Lead image: Paul Smith

One of the most important things to understand before venturing onto the rocks, flats or in a boat to go fishing is tidal movement. Many anglers, especially those with no marine background or those new to the sport, assume that the tide comes in and goes out at a constant rate. This is definitely not the case and it is very easy to get into trouble if you do not understand the rate at which the tide moves. The media over the past two weeks has reported several incidents of either cars or people being stranded on the flats by the incoming tide.

How did this happen?


Essentially the tide run starts slowly and builds to a maximum halfway between high and low tide before smoothly decreasing to zero again when it reaches either full or dead low tide. This is shown in the graph above.

What probably happened with the strandings is that the vehicles moved onto the flats at low tide. For the first couple of hours of the incoming tide the water remained a reasonable distance from the vehicles. Then the water suddenly started to move in more quickly so the owners headed back to the vehicles to move them to higher ground.  My guess is that unfortunately one the vehicles had sunk slightly into the sand, or would not start, and it became bogged down. The maximum tidal flow occurs in a two hour band and this probably started about the time the vehicles got stuck and tried to pull each other out. There is no margin for error with the incoming tide and as the saying goes “time and tide wait for no man” so they were caught with the rising water and were powerless to escape. They should have moved the vehicles to higher ground much earlier, before the water started to flood in.  The same principles apply to the individual who got isolated by the incoming tide.

Sailors use a rule of thumb, called the “Rule of Twelfths” to estimate the height of the tide at any time, given only the time and height of high and low water. Obviously it is critical to know the heights when navigating a boat in shallow water, and when launching or retrieving boats on slipways on a tidal shore. Shore based anglers should also learn this rule as it is invaluable in helping understand when it is safe to get onto or off the flats and rocks.


The rule assumes that the difference between successive high tide and low tide is six hours. In the six hours between tides the rule says that in the first hour after low tide the water level will rise by one twelfth of the range, in the second hour two twelfths, and so on according the the sequence 1:2:3:3:2:1.

Put another way the tide will rise by roughly 8% of the total range in the first hour, 17% of the range in the second, 25% in the third and fourth hours, 17% in the fifth and 8% in the final hour. I’ve summarised the tide movement and the cumulative effect in the table below to hopefully make it easier to understand.

The scary thing from an angling perspective is that 50% of the incoming tide flows in during a two hour band, namely between the start of the third hour and the start of the fifth hour. Be warned.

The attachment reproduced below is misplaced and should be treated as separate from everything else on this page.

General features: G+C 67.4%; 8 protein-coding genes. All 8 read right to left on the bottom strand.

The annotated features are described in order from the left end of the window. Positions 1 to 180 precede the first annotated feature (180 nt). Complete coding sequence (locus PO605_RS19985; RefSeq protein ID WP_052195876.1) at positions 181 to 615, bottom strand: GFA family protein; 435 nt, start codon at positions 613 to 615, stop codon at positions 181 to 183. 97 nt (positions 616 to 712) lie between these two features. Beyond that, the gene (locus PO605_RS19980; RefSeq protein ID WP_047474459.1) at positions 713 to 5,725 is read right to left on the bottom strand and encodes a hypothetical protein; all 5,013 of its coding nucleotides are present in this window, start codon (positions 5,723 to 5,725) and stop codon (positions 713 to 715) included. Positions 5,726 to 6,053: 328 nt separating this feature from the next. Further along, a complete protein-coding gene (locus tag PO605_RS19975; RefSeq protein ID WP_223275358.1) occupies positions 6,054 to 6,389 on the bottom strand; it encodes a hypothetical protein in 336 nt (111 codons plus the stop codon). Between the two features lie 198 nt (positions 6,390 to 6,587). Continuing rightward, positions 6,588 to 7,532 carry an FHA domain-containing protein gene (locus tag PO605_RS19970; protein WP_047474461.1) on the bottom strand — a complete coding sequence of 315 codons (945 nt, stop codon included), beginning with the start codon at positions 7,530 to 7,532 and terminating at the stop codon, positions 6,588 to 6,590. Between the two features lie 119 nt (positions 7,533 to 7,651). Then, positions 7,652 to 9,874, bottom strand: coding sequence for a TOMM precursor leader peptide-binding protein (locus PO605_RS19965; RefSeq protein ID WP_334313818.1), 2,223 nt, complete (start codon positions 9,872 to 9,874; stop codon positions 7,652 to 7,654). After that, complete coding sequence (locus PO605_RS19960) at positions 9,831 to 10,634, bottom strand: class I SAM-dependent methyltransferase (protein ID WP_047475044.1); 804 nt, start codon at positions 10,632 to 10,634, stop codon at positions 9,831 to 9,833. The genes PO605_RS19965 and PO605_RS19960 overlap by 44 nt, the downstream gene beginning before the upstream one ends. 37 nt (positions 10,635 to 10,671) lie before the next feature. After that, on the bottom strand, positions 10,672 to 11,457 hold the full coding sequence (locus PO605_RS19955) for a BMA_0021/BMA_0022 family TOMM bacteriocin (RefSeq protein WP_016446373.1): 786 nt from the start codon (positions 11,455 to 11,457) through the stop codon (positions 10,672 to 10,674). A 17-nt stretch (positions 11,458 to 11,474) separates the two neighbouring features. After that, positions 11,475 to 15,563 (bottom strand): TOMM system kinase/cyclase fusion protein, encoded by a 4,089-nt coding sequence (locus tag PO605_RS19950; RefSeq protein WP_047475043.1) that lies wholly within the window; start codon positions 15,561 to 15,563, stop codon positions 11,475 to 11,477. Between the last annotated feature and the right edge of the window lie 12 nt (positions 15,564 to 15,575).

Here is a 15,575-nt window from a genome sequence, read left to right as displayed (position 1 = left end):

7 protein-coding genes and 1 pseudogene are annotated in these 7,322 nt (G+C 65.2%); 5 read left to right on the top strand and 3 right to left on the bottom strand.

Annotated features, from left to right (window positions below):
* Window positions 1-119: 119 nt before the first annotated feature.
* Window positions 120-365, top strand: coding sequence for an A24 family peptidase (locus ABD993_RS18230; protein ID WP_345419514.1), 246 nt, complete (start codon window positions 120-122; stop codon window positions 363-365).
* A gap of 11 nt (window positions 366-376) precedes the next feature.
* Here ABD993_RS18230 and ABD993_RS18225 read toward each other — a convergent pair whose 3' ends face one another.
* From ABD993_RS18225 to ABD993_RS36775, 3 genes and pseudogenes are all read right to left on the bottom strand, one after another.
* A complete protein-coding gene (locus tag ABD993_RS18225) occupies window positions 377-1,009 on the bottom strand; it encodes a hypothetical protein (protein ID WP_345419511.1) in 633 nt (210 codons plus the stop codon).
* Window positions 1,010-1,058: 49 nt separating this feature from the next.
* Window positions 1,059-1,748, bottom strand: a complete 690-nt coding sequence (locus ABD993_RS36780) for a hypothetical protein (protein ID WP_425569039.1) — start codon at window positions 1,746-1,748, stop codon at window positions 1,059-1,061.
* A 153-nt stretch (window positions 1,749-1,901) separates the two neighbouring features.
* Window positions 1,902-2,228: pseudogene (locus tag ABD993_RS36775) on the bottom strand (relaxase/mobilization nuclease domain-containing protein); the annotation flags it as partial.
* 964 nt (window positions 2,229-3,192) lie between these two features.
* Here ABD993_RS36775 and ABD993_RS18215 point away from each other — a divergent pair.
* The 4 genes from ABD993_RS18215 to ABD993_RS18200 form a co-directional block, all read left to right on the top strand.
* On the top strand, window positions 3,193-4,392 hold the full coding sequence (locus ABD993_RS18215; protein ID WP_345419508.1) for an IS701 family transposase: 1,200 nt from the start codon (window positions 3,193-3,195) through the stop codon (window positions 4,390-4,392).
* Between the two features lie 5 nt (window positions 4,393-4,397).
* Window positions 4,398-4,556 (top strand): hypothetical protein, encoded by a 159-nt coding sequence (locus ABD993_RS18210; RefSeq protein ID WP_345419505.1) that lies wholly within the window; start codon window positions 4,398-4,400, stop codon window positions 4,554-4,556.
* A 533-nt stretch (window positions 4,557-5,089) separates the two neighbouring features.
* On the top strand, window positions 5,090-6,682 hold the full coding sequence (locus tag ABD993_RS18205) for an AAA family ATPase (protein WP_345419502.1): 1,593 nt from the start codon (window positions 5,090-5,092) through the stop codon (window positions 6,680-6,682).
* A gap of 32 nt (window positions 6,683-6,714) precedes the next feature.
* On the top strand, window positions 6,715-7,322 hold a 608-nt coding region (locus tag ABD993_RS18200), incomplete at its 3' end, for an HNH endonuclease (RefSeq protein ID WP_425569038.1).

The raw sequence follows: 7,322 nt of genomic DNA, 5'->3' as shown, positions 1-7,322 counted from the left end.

My advice is to get off the rocks or flats before the tide really starts to rush in. Move early to higher ground to stay safe. If you get stranded it is going to get ugly very quickly and you are potentially putting your life at risk.

In harbours the tide height will be roughly the same if you venture out at the same stage of the tide but if there is a massive difference between high and low tides (i.e. Spring tides) the current flow will obviously be faster with a greater difference as more water has to move in and out of the harbour in same time period during Spring tide cycles. Be aware of the increase in current flow when there are Spring tides as it can make crossing channels that appeared to be easy with neap tides absolutely treacherous.

Sometimes fish feed more aggressively when the current is flowing more strongly as it is easier for them to catch baitfish disoriented or concentrated by the increased current so targeting Spring tides can be a worthwhile tactic. Just take precautions, especially if fishing at dusk. I’d probably take an inflatable lifejacket, EPIRB, cell phone, torch and a change of clothes (stored in a waterproof pack) if I was fishing at dusk. The last thing that you want to do is get stranded in the dark.

One thing that I often do when fishing new areas is take a stick out on the flats with me when I venture out two hours before low. I poke the stick in the sand at the waters edge when I first arrive. This is my reference point. When the incoming tide starts to get near the stick then I exit the flat. That way I know I can get off safely. It is a simple tactic that works well.

Another thing to be aware of is that the tide can come in much faster than it goes out. Several years ago a friend and I walked out to a sandbar about a hour before low tide. The water depth in the channel that we crossed to reach the sandbar was calf deep. We fished for roughly an hour after low tide and when we came to cross the channel back it was over knee deep. If we had not been watching the incoming tide carefully we could have found ourselves wading back in waist deep water and strong current. Not ideal when you are wearing thigh waders. The message here is to always stray on the side of caution and treat the sea with respect.



  1. Hey man you doing a great job and you pen up a great story. So many people get taken by the tides! We have 4 metres to deal with here in Vilankulos, Mozambique! Keep it up dude!

  2. Be careful though that many places have double tides. The tide tables show that the tide is going out, and it does, before coming back in again, often higher than the earlier high.

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